Widgets Magazine

Professor emeritus of theoretical physics Sidney Drell dies at 90

Sidney Drell, a respected physicist at SLAC National Accelerator Laboratory, died Wednesday at the age of 90 in his home in Palo Alto.

Drell was a senior fellow at the Hoover Institution, professor emeritus of theoretical physics at SLAC and national security expert, as well as father of three children including incoming provost Persis Drell.

“An accomplished physicist, his contributions to improve national and international security made our world a better place,” said Tom Gilligan, the director of the Hoover Institution at Stanford,in a statement to Stanford News. “We are especially grateful for Sid’s relentless dedication to eliminating the threat posed by nuclear weapons and know that his important work will continue to frame the issue.”

Drell spent more than half his life dedicated to the issue of national security, specifically the area of nuclear nonproliferation. He advised Congress, the military and intelligence agencies from his position on several panels, including the JASON advisory group and the President’s Foreign Intelligence Advisory Board.

In 1966, Drell assisted in the development of the McNamara Line, a physical barrier that was proposed as an alternative defense to bombing North Vietnam during the Vietnam War. Two decades later, Drell became one of the first co-directors of Stanford’s Center for International Security and Arms Control, now known as the Center for International Security and Cooperation. He went on to found a program alongside former Secretary of State George P. Shultz at the Hoover Institution that sought to outline a practical plan to eliminate nuclear weapons in 2006.

Beyond his work as a national security advisor, Drell contributed greatly to the field of theoretical physics.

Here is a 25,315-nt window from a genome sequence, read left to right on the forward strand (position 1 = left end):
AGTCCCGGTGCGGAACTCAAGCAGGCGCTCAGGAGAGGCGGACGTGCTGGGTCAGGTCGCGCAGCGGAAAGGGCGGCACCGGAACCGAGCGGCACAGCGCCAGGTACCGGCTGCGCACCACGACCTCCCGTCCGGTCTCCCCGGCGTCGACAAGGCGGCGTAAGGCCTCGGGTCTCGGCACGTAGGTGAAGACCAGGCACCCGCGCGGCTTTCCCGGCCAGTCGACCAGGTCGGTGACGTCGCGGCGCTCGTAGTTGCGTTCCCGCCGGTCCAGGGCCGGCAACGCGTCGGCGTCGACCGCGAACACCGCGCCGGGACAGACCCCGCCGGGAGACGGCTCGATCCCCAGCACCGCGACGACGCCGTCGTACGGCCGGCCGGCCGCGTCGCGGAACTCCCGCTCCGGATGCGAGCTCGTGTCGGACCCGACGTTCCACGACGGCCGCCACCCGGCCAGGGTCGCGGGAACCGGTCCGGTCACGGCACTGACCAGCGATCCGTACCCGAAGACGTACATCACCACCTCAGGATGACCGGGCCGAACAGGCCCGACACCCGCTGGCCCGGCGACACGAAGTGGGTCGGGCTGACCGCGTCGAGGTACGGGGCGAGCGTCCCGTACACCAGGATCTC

He began his career in 1950 as an instructor of physics at Stanford. He took a position as a researcher and assistant professor at the Massachusetts Institute of Technology two years later, only to return to Stanford as a physics professor in 1956. His research was focused on quantum electrodynamics and quantum chromodynamics.

He served as the deputy director for SLAC from 1969-1998, where he formulated the Drell-Yan Process with research associate Tung-Mow Yan. The process went on to play an instrumental role in the field of particle physics.

In 2013, President Barack Obama presented Drell with the National Medal of Science for, according to the National Science & Technology Medals Foundation, “contributions to quantum field theory and quantum chromodynamics, application of science to inform national policies in security and intelligence, and distinguished contributions as an advisor to the United States Government.” Drell was also one of 10 scientists honored as “founders of national reconnaissance as a space discipline” by the US National Reconnaissance Office.

In addition to his academic accomplishments, Drell was a violinist who played chamber music throughout his life.

Drell is survived by his wife, Harriet, and his children, Daniel, Persis and Joanna.


Contact Emma Fiander at efiander ‘at’ stanford.edu.